On recross-examination he testified that the railing had not been fixed when his wife fell; that Willie Forest told his wife that the piazza was safe; that the piazza was never fixed that he remembered; that he asked him several times to fix it, and it was not fixed; that if it hadn't been fixed-well she would not have-that the rail was never fixed before his wife fell so far as he knew; that, if it had been fixed, she would not have fallen out of it; that he never saw Willie on the piazza fixing it; that the rail had not been fixed; that he complained several times to Willie that the piazza had not been fixed; and that he looked at the piazza probably a week before his wife fell, and that the railing had not been fixed then.

On redirect examination he testified that he did not know whether Willie Forest made repairs there or not; that all he knew about the repairs was what his wife told him.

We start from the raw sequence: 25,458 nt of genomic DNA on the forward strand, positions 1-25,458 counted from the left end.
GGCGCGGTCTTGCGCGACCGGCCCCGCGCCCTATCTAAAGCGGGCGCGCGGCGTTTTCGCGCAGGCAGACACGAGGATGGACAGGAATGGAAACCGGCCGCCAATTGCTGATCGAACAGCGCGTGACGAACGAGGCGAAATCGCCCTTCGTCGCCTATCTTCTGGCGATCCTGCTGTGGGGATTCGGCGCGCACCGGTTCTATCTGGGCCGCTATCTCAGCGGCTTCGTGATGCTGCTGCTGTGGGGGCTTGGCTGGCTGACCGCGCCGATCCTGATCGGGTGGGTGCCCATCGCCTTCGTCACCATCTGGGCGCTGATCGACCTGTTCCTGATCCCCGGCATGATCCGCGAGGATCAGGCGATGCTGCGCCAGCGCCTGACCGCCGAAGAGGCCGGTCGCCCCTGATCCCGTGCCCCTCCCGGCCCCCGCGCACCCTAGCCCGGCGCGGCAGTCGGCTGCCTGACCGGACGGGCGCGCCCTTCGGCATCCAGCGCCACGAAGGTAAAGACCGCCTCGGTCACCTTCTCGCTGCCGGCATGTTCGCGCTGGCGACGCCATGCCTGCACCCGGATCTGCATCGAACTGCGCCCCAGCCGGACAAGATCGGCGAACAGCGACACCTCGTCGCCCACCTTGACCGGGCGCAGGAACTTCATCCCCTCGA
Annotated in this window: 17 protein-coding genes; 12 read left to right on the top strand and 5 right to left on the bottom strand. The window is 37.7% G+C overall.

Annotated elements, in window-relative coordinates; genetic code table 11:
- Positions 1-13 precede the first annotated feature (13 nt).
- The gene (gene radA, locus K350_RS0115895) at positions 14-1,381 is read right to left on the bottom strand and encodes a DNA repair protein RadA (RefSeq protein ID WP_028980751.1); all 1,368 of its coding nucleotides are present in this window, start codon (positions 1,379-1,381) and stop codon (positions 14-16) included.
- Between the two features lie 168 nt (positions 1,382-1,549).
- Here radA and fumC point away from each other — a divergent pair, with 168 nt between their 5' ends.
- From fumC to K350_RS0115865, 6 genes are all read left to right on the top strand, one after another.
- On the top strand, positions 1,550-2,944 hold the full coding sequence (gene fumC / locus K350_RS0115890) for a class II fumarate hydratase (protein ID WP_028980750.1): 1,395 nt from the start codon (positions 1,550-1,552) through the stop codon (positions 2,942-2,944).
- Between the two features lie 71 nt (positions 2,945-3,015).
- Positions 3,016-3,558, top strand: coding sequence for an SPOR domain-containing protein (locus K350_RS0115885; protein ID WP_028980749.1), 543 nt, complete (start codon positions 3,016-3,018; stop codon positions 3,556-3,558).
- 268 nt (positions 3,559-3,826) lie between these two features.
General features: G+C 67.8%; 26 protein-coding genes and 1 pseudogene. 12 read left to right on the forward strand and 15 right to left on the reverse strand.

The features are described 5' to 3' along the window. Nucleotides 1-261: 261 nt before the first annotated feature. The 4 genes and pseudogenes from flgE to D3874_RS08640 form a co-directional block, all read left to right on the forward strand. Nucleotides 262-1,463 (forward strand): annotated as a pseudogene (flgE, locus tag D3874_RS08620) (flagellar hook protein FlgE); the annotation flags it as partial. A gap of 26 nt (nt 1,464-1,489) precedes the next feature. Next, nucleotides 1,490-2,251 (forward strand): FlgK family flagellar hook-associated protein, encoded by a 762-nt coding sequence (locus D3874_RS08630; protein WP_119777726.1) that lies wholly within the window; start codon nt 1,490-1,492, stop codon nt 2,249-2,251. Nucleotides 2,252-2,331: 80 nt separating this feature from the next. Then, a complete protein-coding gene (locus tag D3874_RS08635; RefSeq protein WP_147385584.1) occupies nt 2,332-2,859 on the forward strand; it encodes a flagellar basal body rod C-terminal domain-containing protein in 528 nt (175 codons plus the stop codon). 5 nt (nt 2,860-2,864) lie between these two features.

Amelia Richards, daughter of Eli Bergeron, testified that Eli's family consisted of her mother, plaintiff's intestate, Frank Bergeron, his son, her two nephews and her two children; that she was at home when her mother fell; that her mother went out on the piazza, then she heard a noise that seemed as though cans and things were tumbling down; that she walked onto the piazza and saw her lying on the ground; that she noticed that the piazza railing was gone at the south end and that the lower part was left, but all the baluster and railing was gone; that she knew Willie Forest, defendant's son; that sometimes her mother, plaintiff's intestate, and sometimes she (the witness) used to pay the rent; that she paid it sometimes to Willie, sometimes to Cleophas, and sometimes to Joe Forest; that Joe came after her mother was killed, and Willie and Cleophas came before; that repairs were made upon the piazza while they lived in the house; that these repairs were made by Willie Forest; that she saw Arthur Forest (the defendant) only come to the house once; that they saw Willie Forest very often, and that sometimes he would come and collect the rent; that he fixed the railing on the piazza on the south end and put in some nails (indicating on Exhibit 3 and Exhibit 1); that repairs were made upon the corner post (indicating) and that one slat was put in, an old one, which fell out; that he put the slat in in the middle of the summer before her mother was killed; that the repairs that he made at that end of the piazza were made at the same time; that she saw him making those repairs; that on the front of the piazza he put in some new slats and some old ones that were out, a new one on the north side and some old ones on the front; that he put in one or two slats on the north side; that two or three slats were put in the front; that she saw the slats put in by Willie Forest; that she was there and her mother and her daughter when they were put in, and that they were put in in September or August, 1915; that she had seen Willie Forest do some work on the piazza two or three times before her mother was killed; that she was present when her mother and father had a conversation with Willie Forest; that her father told him that the piazza and railing needed to be repaired; that her father stood up and pointed to the south end of the railing where her mother fell; that it was in bad condition; that her brother Frank and her mother, her daughter and herself were present; that Willie Forest said he had to report it to his father ;that he was going to tell his father and they would come and fix it; that her father told Willie that the balusters and railing would have to be repaired or they would move out; that Willie said he would tell his father and they would come and repair it, and he said to my father, ‘You stay just where you are; we will repair it,’ and that after this she saw Willie Forest making repairs; that Willie Forest said to stay just where they were and he would repair (the rail) it and repair the balusters that were out; that this was on a Saturday; that on the Saturday after this conversation he made the repairs; Willie Forest asked for a hammer and her mother handed it to him; that she went out on the piazza while he was driving nails in the railing at the south end at the place where her mother fell (pointing on plan); that he drove all nails beside of the upright post at the corner; that her mother was present when her father had...